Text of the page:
Score this round for Sarangani Rep. Manny Pacquiao.
The Commission on Elections (Comelec) on Tuesday said it was not in a position to stop the boxing match between Pacquiao and American Timothy Bradley in the United States on April 9.
“That is not really within our control,” Comelec Chair Andres Bautista said when asked if the poll agency would allow the fight to push through.
“We are not in a position right now to stop it,” he added, citing three reasons—there has been no formal complaint, the fight has not happened and there is no “justiciable controversy” in Pacquiao’s case.
Bautista said the poll body came out with a unanimous decision on letting Pacquiao, the current congressman from Sarangani, fight.
No formal complaint
“The Comelec en banc today decided that, number one, there was really no formal complaint filed in accordance with Comelec rules and procedures… we will act if and when a complaint is filed,” Bautista said.
Former Akbayan Rep. Walden Bello and former Sen. Rene Saguisag had both written the Comelec earlier, urging the poll agency to decide if the boxing match would violate election rules since it would be televised nationally and occur in the middle of the campaign period.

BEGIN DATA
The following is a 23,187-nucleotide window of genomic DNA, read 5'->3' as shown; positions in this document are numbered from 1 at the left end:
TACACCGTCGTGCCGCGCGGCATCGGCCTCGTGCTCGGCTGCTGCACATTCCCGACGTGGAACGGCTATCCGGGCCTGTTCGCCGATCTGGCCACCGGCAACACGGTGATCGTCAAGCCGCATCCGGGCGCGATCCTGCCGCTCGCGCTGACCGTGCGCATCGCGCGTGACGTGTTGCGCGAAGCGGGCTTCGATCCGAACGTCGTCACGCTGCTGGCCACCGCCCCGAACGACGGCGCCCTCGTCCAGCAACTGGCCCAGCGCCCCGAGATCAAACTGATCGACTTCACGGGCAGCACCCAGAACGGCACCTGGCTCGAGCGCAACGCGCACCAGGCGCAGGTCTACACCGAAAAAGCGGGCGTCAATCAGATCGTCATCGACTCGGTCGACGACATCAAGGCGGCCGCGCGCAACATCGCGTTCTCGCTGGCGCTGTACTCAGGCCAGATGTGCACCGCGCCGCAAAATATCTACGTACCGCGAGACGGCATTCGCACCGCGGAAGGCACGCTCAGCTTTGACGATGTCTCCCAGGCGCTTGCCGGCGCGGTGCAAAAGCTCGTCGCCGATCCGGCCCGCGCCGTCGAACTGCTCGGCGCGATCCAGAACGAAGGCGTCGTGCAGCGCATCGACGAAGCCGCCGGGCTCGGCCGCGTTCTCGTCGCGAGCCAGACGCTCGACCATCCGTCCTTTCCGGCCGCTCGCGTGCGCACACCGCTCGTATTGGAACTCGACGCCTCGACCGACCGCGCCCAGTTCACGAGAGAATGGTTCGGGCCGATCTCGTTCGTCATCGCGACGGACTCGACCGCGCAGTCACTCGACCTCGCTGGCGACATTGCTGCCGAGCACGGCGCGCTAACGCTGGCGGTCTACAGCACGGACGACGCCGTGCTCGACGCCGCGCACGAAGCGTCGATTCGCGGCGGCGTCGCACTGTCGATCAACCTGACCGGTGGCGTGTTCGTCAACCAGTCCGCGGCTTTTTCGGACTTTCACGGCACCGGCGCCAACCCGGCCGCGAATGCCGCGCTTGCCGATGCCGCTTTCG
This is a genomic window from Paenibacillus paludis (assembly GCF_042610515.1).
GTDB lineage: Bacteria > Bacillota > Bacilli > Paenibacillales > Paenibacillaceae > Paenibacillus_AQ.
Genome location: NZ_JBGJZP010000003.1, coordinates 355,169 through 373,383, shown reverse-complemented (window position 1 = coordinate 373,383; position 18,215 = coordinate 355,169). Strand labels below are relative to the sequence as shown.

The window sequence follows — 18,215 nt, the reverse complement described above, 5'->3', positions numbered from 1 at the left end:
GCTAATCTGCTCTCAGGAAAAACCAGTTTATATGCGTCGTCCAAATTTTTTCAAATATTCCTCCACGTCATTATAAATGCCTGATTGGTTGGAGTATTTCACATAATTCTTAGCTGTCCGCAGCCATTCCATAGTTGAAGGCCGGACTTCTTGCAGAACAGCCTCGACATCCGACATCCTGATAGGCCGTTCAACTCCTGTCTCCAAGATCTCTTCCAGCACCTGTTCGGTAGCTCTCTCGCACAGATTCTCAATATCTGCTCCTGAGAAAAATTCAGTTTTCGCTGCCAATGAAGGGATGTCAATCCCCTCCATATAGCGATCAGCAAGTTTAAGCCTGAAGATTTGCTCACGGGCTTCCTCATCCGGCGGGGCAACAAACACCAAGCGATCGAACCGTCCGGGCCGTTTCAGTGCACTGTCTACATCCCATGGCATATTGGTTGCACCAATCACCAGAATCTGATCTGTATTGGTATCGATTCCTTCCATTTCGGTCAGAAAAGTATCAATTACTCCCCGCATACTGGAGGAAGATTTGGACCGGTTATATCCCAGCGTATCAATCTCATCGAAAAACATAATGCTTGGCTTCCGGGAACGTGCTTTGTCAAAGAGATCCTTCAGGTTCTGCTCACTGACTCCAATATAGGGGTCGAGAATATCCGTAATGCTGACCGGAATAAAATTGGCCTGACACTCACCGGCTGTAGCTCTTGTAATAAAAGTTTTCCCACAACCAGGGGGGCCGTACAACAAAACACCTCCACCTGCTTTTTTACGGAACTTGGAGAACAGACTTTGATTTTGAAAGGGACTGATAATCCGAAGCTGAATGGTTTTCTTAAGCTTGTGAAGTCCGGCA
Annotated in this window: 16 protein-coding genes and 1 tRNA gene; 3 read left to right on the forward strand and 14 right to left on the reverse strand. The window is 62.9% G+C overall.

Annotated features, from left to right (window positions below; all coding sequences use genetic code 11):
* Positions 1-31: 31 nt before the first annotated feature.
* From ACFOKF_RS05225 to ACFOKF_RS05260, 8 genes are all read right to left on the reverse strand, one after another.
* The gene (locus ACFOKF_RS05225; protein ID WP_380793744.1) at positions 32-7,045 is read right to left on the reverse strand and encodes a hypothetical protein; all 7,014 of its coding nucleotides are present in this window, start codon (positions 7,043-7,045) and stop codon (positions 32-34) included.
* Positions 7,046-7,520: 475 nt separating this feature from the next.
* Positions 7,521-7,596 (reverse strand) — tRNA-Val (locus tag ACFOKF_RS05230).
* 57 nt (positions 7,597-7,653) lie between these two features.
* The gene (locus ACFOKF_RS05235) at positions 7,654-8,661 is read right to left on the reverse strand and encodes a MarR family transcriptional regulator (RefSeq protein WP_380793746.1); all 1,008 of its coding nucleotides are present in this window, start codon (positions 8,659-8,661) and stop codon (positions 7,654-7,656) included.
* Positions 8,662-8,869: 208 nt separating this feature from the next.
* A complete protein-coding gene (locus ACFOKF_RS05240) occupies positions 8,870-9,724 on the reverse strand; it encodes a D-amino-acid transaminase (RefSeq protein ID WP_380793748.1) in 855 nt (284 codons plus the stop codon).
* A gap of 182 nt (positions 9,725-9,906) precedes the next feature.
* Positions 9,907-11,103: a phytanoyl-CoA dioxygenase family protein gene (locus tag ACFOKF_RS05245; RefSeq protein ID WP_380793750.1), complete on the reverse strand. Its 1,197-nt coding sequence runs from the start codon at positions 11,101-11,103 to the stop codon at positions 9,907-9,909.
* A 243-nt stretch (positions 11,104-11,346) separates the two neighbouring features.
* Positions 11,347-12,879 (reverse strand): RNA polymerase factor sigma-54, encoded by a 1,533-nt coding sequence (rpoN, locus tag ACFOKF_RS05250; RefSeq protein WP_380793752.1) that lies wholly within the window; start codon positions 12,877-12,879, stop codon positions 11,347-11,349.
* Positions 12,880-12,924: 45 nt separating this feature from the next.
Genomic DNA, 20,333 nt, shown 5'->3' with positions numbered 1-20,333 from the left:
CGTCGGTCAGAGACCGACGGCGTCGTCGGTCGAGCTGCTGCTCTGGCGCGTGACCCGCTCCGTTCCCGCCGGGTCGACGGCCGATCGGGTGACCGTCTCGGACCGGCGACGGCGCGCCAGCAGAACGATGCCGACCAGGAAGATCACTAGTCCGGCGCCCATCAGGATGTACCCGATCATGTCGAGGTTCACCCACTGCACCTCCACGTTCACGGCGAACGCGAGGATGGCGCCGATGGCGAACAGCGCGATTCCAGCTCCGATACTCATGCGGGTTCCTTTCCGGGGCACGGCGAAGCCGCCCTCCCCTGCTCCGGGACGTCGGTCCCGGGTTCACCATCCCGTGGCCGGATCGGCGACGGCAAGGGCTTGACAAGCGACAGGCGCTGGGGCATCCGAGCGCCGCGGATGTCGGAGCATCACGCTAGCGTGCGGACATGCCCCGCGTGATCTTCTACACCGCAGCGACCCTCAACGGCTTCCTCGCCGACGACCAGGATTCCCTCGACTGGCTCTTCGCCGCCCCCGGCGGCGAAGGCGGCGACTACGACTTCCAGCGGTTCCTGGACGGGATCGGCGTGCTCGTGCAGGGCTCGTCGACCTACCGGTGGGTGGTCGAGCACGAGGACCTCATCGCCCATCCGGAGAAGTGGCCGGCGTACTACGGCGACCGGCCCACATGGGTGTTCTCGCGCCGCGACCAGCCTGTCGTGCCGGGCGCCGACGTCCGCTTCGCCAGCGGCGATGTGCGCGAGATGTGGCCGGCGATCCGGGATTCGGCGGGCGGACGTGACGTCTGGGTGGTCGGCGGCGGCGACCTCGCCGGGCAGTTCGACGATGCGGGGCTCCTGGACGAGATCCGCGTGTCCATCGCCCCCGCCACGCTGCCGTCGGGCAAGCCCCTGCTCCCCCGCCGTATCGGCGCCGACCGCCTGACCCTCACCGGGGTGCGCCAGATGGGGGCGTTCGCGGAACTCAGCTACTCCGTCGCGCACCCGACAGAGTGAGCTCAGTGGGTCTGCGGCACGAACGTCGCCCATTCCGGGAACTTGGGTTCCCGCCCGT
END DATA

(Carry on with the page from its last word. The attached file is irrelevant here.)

Bello, himself a senatorial candidate, said the fight would give Pacquiao an “undue advantage” over his rivals for a Senate seat.
Bautista said Bello’s and Saguisag’s letters were forwarded to the Comelec law department, which made the recommendations to the en banc.
“No. 2, the fight has not actually occurred yet. And no. 3, the Comelec en banc believes that there is, as of this point, no justiciable controversy since the fight has not happened yet,” Bautista said.
In effect, the chair said the Comelec was technically not allowing Pacquiao’s fight but was only not acting on complaints against him.
Rights and obligations
Pacquiao’s counsel, Romulo Macalintal, said in a statement following the Comelec decision: “It’s better that way. The Comelec should presume that all concerned parties know their rights and obligations. Like other candidates, Pacquiao is expected to know and follow the rules.”
Earlier, Pacquiao’s lawyers told the Comelec the boxing match would not give him an undue advantage over the other senatorial candidates since the bout would run for a maximum of 36 minutes. This is broken down into 12 rounds of three minutes each.
The Comelec allows national candidates 120 minutes of ad time on television and 180 minutes on radio.